Researchers have discovered that the ice-covered lakes in Antarctica’s McMurdo Dry Valley uphold the thawed fragments of black carbon from ancient wildfires. The study was published in the American Geophysical Union journal Geophysical Research Letters, and was co-authored by Drs. Yan Ding and Rudolf Jaffe of the Southeast Environmental Research Center at Florida International University.
The authors analyzed the long-term history of the lakes and found no record of local forest fires burning in neighboring areas. This provides more certainty that the woody signatures have come over from Africa, South America or Australia. Overall, there have been relatively limited direct measurements of dissolved black carbon in the cryosphere due to the problems of sample collection from these remote environments. These are the first known measurements of this kind from freshwater lakes in Antarctica, according to the American Geophysical Union.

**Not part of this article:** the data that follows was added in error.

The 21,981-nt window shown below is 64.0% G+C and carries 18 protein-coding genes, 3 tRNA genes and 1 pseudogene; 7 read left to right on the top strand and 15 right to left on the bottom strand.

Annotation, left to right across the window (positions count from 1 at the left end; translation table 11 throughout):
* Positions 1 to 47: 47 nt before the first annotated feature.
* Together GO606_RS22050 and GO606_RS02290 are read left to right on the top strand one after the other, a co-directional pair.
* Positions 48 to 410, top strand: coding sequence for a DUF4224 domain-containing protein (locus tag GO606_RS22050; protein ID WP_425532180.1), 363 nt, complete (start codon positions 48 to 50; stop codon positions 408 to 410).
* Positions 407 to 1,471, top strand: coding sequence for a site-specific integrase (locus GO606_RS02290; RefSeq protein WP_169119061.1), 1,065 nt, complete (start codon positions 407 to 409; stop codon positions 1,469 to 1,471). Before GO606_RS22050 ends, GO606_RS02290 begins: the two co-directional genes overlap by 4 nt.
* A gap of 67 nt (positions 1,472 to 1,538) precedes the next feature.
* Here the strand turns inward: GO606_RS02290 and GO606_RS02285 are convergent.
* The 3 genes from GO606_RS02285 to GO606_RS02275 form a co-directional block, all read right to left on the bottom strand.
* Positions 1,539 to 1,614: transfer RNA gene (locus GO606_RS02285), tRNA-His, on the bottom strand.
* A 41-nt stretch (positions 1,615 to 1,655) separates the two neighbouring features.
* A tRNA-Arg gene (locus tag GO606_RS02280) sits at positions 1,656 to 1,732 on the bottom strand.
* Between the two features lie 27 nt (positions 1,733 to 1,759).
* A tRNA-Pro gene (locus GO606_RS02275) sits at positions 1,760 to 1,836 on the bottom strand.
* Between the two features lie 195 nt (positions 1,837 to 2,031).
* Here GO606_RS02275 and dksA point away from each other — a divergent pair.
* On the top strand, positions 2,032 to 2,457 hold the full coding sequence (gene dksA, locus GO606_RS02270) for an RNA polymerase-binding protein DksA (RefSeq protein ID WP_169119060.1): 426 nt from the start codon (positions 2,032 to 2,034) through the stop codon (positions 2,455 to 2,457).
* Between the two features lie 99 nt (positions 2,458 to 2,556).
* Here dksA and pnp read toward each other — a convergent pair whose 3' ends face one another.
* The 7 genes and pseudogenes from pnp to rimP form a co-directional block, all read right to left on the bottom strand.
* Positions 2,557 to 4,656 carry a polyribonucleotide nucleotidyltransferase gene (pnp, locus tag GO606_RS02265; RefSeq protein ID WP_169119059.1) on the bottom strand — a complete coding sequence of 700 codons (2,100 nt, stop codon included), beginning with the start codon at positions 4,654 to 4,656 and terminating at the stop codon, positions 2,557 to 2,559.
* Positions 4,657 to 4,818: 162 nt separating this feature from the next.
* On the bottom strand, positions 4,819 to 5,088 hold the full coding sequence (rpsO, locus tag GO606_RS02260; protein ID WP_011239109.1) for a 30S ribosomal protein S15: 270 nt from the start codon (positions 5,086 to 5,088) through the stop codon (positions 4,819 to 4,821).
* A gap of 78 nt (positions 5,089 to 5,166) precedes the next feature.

The study reveals that dissolved black carbon can stay in freshwater and saline surface waters for thousands of years, while conserving the chemical signature of the original source materials. The prehistoric seawaters of the lake bottom waters have preserved the dissolved black carbon with a woody chemical signature. In contrast, the waters are supplemented in black carbon from fossil fuel combustion. The distinctions in the chemical composition of dissolved black carbon among the lakes are possibly due to biogeochemical processing that includes the sorption on metal oxides and photochemical degradation.
This study may provide information and conclusions on how the black carbon signatures have moved over time and how the dissolved black carbon is carried to the world’s oceans and lakes. See the original article here >>